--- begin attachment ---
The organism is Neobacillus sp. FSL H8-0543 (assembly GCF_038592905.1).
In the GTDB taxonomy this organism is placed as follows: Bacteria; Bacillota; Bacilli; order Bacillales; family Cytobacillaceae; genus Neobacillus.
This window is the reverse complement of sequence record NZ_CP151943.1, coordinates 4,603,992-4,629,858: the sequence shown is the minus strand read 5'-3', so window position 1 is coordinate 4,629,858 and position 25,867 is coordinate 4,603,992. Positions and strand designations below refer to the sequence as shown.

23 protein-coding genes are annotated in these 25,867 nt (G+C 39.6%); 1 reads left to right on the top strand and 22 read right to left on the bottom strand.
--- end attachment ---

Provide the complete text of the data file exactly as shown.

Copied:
The organism is Neobacillus sp. FSL H8-0543 (assembly GCF_038592905.1).
In the GTDB taxonomy this organism is placed as follows: Bacteria; Bacillota; Bacilli; order Bacillales; family Cytobacillaceae; genus Neobacillus.
This window is the reverse complement of sequence record NZ_CP151943.1, coordinates 4,603,992-4,629,858: the sequence shown is the minus strand read 5'-3', so window position 1 is coordinate 4,629,858 and position 25,867 is coordinate 4,603,992. Positions and strand designations below refer to the sequence as shown.

23 protein-coding genes are annotated in these 25,867 nt (G+C 39.6%); 1 reads left to right on the top strand and 22 read right to left on the bottom strand.